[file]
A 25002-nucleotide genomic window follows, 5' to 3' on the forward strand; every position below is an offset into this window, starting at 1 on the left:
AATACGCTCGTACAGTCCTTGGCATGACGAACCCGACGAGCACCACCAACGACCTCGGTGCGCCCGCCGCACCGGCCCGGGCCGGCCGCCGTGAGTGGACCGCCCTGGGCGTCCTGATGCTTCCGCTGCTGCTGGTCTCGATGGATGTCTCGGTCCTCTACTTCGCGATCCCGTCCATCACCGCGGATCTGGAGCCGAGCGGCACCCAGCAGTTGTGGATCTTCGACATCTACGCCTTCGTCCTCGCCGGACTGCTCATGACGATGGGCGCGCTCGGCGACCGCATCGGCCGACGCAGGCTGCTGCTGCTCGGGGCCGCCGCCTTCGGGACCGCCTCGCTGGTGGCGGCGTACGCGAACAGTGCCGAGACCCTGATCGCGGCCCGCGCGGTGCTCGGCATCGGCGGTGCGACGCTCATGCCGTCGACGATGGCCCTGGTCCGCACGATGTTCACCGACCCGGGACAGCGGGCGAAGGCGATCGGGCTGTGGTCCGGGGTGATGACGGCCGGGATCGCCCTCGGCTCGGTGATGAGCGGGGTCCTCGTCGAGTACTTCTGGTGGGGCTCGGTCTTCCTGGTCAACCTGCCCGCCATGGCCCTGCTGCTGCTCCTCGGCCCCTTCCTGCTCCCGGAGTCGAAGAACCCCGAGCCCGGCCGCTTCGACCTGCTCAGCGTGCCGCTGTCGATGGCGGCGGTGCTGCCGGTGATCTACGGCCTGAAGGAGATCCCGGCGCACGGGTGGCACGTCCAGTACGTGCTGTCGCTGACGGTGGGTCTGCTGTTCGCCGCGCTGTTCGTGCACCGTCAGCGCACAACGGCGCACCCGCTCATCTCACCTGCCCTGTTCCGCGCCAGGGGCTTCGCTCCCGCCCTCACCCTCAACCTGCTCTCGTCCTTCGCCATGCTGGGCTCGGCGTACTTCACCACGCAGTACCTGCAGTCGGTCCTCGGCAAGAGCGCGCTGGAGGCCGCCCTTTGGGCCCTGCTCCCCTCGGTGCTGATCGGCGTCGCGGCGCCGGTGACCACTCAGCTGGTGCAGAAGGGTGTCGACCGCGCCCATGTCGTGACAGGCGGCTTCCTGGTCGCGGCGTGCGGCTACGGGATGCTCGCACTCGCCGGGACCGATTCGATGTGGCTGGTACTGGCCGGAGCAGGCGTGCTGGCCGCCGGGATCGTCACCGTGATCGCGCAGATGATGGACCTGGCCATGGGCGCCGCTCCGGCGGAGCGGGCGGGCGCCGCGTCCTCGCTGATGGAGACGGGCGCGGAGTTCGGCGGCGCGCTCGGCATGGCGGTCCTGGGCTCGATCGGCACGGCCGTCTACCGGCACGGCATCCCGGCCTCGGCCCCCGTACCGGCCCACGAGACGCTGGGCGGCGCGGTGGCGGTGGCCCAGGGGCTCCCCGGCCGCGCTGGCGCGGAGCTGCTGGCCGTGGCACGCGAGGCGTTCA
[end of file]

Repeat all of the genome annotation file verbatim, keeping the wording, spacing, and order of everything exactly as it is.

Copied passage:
A 25002-nucleotide genomic window follows, 5' to 3' on the forward strand; every position below is an offset into this window, starting at 1 on the left:
AATACGCTCGTACAGTCCTTGGCATGACGAACCCGACGAGCACCACCAACGACCTCGGTGCGCCCGCCGCACCGGCCCGGGCCGGCCGCCGTGAGTGGACCGCCCTGGGCGTCCTGATGCTTCCGCTGCTGCTGGTCTCGATGGATGTCTCGGTCCTCTACTTCGCGATCCCGTCCATCACCGCGGATCTGGAGCCGAGCGGCACCCAGCAGTTGTGGATCTTCGACATCTACGCCTTCGTCCTCGCCGGACTGCTCATGACGATGGGCGCGCTCGGCGACCGCATCGGCCGACGCAGGCTGCTGCTGCTCGGGGCCGCCGCCTTCGGGACCGCCTCGCTGGTGGCGGCGTACGCGAACAGTGCCGAGACCCTGATCGCGGCCCGCGCGGTGCTCGGCATCGGCGGTGCGACGCTCATGCCGTCGACGATGGCCCTGGTCCGCACGATGTTCACCGACCCGGGACAGCGGGCGAAGGCGATCGGGCTGTGGTCCGGGGTGATGACGGCCGGGATCGCCCTCGGCTCGGTGATGAGCGGGGTCCTCGTCGAGTACTTCTGGTGGGGCTCGGTCTTCCTGGTCAACCTGCCCGCCATGGCCCTGCTGCTGCTCCTCGGCCCCTTCCTGCTCCCGGAGTCGAAGAACCCCGAGCCCGGCCGCTTCGACCTGCTCAGCGTGCCGCTGTCGATGGCGGCGGTGCTGCCGGTGATCTACGGCCTGAAGGAGATCCCGGCGCACGGGTGGCACGTCCAGTACGTGCTGTCGCTGACGGTGGGTCTGCTGTTCGCCGCGCTGTTCGTGCACCGTCAGCGCACAACGGCGCACCCGCTCATCTCACCTGCCCTGTTCCGCGCCAGGGGCTTCGCTCCCGCCCTCACCCTCAACCTGCTCTCGTCCTTCGCCATGCTGGGCTCGGCGTACTTCACCACGCAGTACCTGCAGTCGGTCCTCGGCAAGAGCGCGCTGGAGGCCGCCCTTTGGGCCCTGCTCCCCTCGGTGCTGATCGGCGTCGCGGCGCCGGTGACCACTCAGCTGGTGCAGAAGGGTGTCGACCGCGCCCATGTCGTGACAGGCGGCTTCCTGGTCGCGGCGTGCGGCTACGGGATGCTCGCACTCGCCGGGACCGATTCGATGTGGCTGGTACTGGCCGGAGCAGGCGTGCTGGCCGCCGGGATCGTCACCGTGATCGCGCAGATGATGGACCTGGCCATGGGCGCCGCTCCGGCGGAGCGGGCGGGCGCCGCGTCCTCGCTGATGGAGACGGGCGCGGAGTTCGGCGGCGCGCTCGGCATGGCGGTCCTGGGCTCGATCGGCACGGCCGTCTACCGGCACGGCATCCCGGCCTCGGCCCCCGTACCGGCCCACGAGACGCTGGGCGGCGCGGTGGCGGTGGCCCAGGGGCTCCCCGGCCGCGCTGGCGCGGAGCTGCTGGCCGTGGCACGCGAGGCGTTCA